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- Development and Progression of Sepsis
- Systemic Inflammatory Response Syndrome (SIRS) and Sepsis
- Additional Testing for Diagnosis of Sepsis
- Septic Shock
- Sepsis and Bacterial Toxins
- Which of the following are indicators of sepsis?
- Blood cultures are critical for the diagnosis of sepsis. Blood culture sets may be collected at 1-hour intervals, or all at once if necessary.
- Laboratory Tests Used in the Detection of Sepsis
- Sensitivity versus Specificity
- C-Reactive Protein (CRP)
- Procalcitonin (PCT)
- Procalcitonin (PCT) as a Sepsis Biomarker
- Lactic Acid (Lactate)
- Lactic Acid (Lactate), continued
- Which of the following statements regarding a biomarker with high sensitivity is true?
- C-reactive protein (CRP) is more useful for monitoring response to antibiotics and predicting prognosis than for actual diagnosis of sepsis.
- Blood lactic acid concentration is an indicator of impaired circulation and tissue oxygenation in critically ill patients. If circulation and tissue o...
- Mechanisms of C-Reactive Protein, Procalcitonin, and Lactic Acid
- Mechanism of C-Reactive Protein (CRP)
- Mechanism of Procalcitonin (PCT)
- Mechanism of Lactic Acid (Lactate)
- Other Causes of Increased Lactic Acid (Lactate) Concentration
- In healthy individuals, procalcitonin is synthesized by which cells in the body?
- An elevated lactate level is known to be associated with increased mortality.
- Future Perspectives
- Increase in Sepsis Cases
- Novel Biomarkers That Focus on Immunosuppression
- Interleukin-6 (IL-6) and other candidates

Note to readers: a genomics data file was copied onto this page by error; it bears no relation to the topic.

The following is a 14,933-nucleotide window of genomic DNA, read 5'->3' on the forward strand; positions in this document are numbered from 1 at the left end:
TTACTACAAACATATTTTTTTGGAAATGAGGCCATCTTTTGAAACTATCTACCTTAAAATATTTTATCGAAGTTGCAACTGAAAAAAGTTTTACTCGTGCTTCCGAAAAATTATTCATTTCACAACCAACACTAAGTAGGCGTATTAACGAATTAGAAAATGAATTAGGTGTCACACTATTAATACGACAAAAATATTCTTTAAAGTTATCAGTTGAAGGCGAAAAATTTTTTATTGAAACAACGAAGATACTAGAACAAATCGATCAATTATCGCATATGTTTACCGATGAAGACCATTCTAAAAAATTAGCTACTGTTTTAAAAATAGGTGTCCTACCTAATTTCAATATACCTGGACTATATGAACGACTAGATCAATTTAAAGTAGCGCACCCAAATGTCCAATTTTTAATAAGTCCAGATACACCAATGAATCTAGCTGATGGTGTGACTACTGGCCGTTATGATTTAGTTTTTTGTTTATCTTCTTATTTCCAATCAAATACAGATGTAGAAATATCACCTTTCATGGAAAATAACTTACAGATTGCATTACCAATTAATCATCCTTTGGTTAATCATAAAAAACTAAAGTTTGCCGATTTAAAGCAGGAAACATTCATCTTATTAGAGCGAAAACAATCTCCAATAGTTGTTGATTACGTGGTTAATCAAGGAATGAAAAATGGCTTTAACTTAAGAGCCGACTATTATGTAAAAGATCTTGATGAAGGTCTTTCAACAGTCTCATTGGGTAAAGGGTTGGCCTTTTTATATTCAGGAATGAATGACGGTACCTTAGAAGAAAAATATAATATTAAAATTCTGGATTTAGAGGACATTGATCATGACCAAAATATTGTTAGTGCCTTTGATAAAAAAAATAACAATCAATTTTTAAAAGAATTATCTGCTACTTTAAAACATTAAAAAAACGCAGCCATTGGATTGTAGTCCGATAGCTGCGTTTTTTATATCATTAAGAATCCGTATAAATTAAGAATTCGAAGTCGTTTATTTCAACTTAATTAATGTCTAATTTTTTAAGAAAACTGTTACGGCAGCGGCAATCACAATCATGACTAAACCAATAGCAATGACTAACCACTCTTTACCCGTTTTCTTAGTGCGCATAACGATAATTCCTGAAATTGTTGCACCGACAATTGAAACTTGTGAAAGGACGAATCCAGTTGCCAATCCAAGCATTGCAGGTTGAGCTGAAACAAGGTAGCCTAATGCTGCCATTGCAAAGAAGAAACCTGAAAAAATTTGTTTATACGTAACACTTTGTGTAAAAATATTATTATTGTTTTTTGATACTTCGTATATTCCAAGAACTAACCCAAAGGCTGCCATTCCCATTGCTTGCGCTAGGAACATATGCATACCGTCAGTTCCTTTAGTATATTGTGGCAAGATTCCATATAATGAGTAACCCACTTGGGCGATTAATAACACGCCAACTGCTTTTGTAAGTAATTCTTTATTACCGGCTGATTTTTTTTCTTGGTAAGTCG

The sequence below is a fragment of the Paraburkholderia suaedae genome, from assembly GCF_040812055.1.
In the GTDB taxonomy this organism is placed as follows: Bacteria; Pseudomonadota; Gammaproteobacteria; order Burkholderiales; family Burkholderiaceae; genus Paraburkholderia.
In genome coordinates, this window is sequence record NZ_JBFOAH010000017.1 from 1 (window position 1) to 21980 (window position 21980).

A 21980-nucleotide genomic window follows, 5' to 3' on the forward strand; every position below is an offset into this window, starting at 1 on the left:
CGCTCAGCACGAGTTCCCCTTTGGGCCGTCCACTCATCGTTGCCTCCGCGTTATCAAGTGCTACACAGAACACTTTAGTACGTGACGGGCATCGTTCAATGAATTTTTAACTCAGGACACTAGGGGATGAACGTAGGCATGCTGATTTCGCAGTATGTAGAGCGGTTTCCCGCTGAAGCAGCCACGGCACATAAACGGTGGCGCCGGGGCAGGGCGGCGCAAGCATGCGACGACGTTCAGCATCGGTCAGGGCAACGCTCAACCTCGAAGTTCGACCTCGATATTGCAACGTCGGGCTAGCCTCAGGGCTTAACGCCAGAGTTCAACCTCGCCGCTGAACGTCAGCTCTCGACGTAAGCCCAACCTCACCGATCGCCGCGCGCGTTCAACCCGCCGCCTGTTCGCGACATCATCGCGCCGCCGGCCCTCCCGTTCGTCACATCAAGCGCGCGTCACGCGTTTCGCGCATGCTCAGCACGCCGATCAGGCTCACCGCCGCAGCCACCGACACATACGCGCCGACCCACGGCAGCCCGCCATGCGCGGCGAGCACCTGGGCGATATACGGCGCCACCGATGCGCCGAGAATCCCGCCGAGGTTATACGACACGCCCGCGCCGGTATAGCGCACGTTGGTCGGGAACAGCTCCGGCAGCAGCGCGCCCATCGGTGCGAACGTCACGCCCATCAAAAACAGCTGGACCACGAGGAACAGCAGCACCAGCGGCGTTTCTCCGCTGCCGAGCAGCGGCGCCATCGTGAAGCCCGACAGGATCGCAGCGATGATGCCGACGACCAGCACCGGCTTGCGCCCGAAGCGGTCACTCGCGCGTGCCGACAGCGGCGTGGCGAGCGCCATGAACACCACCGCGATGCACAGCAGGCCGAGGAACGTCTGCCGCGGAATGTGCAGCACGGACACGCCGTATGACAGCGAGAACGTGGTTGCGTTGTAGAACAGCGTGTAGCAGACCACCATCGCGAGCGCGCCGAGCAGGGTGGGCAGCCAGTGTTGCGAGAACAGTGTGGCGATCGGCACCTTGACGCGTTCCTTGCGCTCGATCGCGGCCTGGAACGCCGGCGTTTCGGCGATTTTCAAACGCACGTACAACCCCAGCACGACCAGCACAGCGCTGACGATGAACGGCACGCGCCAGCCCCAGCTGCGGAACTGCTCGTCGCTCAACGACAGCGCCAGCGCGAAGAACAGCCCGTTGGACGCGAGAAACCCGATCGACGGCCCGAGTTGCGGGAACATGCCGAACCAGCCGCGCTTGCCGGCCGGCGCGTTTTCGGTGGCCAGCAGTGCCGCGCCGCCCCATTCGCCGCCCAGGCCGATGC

- The Future: Rapid Point-of-Care (POC) Testing
- The rise seen each year in the number of cases of sepsis is believed to be caused by which of the following? (Select the best response.)
- Over 250 biomarkers for sepsis have been researched and most have been deemed acceptable for use in the US (approved by FDA).
Level of instruction: Intermediate
Intended audience: Medical laboratory scientists, medical laboratory technicians, and MLS students. This course may also be of interest to other health care professionals who are involved in diagnosis and treatment of sepsis.
Author information: Lynne Brodeur, MA, MLS(ASCP)CM holds a master of arts degree in teaching. She is currently a full time lecturer at the University of Massachusetts Dartmouth and works per diem in Clinical Chemistry at St. Luke's Hospital in New Bedford, MA.
Reviewer information: Dr. Julie Ann West is certified by the American Society for Clinical Pathology (ASCP) as a Medical Laboratory Scientist (MLS) and as a Specialist in Microbiology (SM). In addition, Dr. West has earned a PhD in Public Health - Infectious Disease Epidemiology - and is Certified in Public Health (CPH) by the National Board of Public Health Examiners. Dr. West is experienced as a Technical Specialist, Safety Officer, Educator, and Lead in the Veterans Administration Healthcare System, and has prior experience as an Administrative Laboratory Director.
Content information: This course discusses sepsis and the laboratory tests that are used to detect and intervene in its progression to severe sepsis and septic shock. The usefulness and limitations of C-reactive protein, procalcitonin, and lactic acid concentration are covered in the course. Novel biomarkers that may prove useful as methods for early detection of severe sepsis in the near future are also discussed.